by James M. Wall
Bernie Sanders went to Westminster College, in Fulton, Missouri, Thursday, and delivered a policy speech in the same academic setting that brought former British Prime Minister Winston Churchill, to Fulton, 71 years ago, March 5, 1946.
Churchill’s historic “Iron Curtain” speech. is seen as the opening salvo in the Cold War. This week, Bernie Sanders had a different focus.
The 2016 Democratic primary candidate who opposed Hillary Clinton for the Democratic nomination, came to Fulton to lay out a U.S. foreign policy not for war but for peace and equality.
The Nation magazine editors commented:
[Sanders] reminds us that hundreds of millions live in poverty, dying of preventable diseases, while arms makers rake in trillions from weapons of war. He reminds us that America’s history of interventions—from Iran to Chile to right now in Yemen—have a habit of having devastating results.
It was a different time when Churchill spoke in 1946. The U.S., Great Britain and its allies had just emerged victorious from World War II. The Soviet Union, the U.S. and Great Britain were pawing the ground like two bull moose eager to fight.
The Churchill speech March 5, 1946, is remembered by historians as “one of the most famous orations of the Cold War period”. In his famous oratorical style, the former Prime Minister etched these words into history:
“From Stettin in the Baltic to Trieste in the Adriatic, an iron curtain has descended across the continent.”
It was a call to a war-oriented future.
In his speech at Westminster College, Senator Sanders, an Independent from Vermont, drew “a direct link between the United States’ foreign policy and his own longstanding message of economic equality”.
He stressed that “the planet will not be secure or peaceful when so few have so much and so many have so little.”
Foreign policy must take into account the outrageous income and wealth inequality that exists globally and in our own country. There is no moral or economic justification for the six wealthiest people in the world having as much wealth as the bottom half of the world’s population, 3.7 billion people.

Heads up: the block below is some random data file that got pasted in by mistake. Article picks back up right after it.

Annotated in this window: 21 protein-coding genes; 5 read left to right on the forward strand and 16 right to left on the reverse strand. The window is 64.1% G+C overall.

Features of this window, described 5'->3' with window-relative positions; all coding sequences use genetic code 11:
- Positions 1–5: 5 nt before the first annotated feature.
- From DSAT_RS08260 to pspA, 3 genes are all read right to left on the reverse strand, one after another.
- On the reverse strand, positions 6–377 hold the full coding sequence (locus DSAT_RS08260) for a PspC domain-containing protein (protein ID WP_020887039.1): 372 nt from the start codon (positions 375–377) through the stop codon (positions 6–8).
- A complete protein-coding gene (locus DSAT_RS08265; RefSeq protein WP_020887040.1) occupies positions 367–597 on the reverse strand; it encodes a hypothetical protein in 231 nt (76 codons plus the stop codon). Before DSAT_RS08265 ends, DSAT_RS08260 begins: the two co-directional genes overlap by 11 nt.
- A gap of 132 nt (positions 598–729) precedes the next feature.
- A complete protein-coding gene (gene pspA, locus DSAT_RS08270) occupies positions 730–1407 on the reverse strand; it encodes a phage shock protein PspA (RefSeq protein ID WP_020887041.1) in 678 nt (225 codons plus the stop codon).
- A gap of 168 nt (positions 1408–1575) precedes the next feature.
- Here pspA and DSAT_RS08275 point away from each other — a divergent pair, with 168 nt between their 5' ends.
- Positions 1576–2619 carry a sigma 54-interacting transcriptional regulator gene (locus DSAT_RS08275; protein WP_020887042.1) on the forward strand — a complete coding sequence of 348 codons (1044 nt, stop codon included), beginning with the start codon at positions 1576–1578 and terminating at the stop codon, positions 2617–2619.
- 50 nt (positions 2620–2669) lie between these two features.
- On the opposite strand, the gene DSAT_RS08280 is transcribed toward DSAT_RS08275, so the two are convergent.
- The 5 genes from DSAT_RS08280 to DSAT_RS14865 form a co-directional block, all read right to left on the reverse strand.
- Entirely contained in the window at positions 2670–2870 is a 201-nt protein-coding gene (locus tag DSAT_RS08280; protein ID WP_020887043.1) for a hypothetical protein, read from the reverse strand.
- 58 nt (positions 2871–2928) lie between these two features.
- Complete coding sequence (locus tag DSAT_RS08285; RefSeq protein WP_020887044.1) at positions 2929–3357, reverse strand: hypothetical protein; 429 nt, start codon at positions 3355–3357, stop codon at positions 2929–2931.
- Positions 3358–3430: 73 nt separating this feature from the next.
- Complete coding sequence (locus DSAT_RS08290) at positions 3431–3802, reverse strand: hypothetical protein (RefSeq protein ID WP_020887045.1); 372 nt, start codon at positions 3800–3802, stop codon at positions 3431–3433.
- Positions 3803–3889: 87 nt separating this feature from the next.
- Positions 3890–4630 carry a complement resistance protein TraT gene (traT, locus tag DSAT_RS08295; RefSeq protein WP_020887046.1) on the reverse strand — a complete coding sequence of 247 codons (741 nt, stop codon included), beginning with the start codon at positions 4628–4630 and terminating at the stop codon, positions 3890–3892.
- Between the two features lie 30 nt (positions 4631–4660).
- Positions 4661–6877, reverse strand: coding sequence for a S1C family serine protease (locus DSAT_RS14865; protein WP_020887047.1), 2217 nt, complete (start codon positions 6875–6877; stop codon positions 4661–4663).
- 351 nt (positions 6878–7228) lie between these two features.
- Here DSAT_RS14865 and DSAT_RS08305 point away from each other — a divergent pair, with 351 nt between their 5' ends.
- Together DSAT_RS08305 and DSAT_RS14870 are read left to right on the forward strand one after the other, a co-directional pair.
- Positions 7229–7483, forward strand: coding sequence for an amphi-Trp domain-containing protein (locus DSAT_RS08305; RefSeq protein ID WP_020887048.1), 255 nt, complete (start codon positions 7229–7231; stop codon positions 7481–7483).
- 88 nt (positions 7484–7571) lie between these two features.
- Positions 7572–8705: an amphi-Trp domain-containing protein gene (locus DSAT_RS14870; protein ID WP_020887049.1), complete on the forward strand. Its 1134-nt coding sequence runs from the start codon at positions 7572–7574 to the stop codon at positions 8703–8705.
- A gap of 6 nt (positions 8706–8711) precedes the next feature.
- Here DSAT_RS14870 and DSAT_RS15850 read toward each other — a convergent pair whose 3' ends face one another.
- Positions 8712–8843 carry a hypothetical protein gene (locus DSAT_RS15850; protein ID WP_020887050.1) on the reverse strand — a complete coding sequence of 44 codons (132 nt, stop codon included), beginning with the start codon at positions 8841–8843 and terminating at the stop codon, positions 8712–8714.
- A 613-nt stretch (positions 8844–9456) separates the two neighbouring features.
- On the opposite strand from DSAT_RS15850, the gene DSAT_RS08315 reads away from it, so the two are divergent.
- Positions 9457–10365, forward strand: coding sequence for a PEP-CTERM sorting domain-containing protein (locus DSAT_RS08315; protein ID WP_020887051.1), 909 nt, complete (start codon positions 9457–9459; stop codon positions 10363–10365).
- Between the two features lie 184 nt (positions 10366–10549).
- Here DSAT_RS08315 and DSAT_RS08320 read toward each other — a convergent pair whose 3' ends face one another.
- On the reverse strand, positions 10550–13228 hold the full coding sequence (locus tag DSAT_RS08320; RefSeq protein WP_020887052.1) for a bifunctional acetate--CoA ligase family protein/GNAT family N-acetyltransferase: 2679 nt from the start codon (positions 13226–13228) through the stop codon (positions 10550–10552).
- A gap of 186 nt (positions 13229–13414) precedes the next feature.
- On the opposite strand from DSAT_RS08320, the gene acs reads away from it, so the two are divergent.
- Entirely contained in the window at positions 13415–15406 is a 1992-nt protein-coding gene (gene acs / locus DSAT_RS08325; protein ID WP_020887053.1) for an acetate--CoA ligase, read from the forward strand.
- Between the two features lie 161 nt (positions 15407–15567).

Churchill was bellicose; Sanders pleaded for equality. One pointed to future wars; the other called for peace.
Jason Hancock wrote in the Kansas City Star:
The goal of Sanders’ speech was to lay out a progressive vision for foreign policy that focuses on international collaboration, humanitarian concerns and the promotion of democracy. The key must be building partnerships, he concluded, not just between governments, but between people.
“Our safety and welfare is bound up in the safety and welfare of people throughout the world,” he said. “Every person on this planet shares a common humanity. … Our job is to build on that common humanity and do everything we can to oppose the forces who try to divide us up and set us against each other.”
Far too often, the use of American military power has resulted in incalculable harm, Sanders said, pointing specifically at the war in Iraq. America must not recede from the world stage, Sanders said, but it must rethink its priorities.
“The goal is not for the United States to dominate the world. Nor is our goal to withdraw from the international community and shirk our responsibilities under the banner of ‘America first.’ Our goal should be global engagement based on partnership rather than dominance,” he said.
Aware that he was speaking from the site of Churchill’s Iron Curtain speech, Sanders said:
The United States’ actions during the Cold War in supporting “murderous regimes” around the world continue to make the nation less safe. Fast forward to the Iraq War, which Sanders said was a huge mistake, and he said it’s clear that U.S. aggression helped create Islamic State and other threats that are still bedeviling the nation.
Even today, Sanders said, America’s support of “Saudi Arabia’s intervention in Yemen” dramatically undermines “America’s ability to advance a human rights agenda around the world.”
That also means the United States cannot only preach its values, he said. It must live its values.
“If we’re going to expound the virtues of freedom and democracy abroad, we need to practice those values here at home,” Sanders said. “That means continuing the struggle to end racism, sexism, xenophobia and homophobia in the United States.”
How good was the speech? Fox did not like it. Not surprising.
John Nichols, in The Nation, called it one of Sanders’ finest speeches. Nichols wrote: “Borrowing from the wisdom of great American legislators such as Wisconsin’s Robert M. La Follette, Nebraska’s George Norris, and California’s Barbara Lee, Sanders spoke for the view that America leads best when it leads as an advocate for peace and justice rather than as a bully”:
It was 71 years after Winston Churchill’s speech that Sanders said:
The goal is not for the United States to dominate the world. Nor, on the other hand, is our goal to withdraw from the international community and shirk our responsibilities under the banner of “America First.”
Our goal should be global engagement based on partnership, rather than dominance. This is better for our security, better for global stability, and better for facilitating the international cooperation necessary to meet shared challenges.
Do I hear an amen on that?
The picture above is a screen shot from Westminster College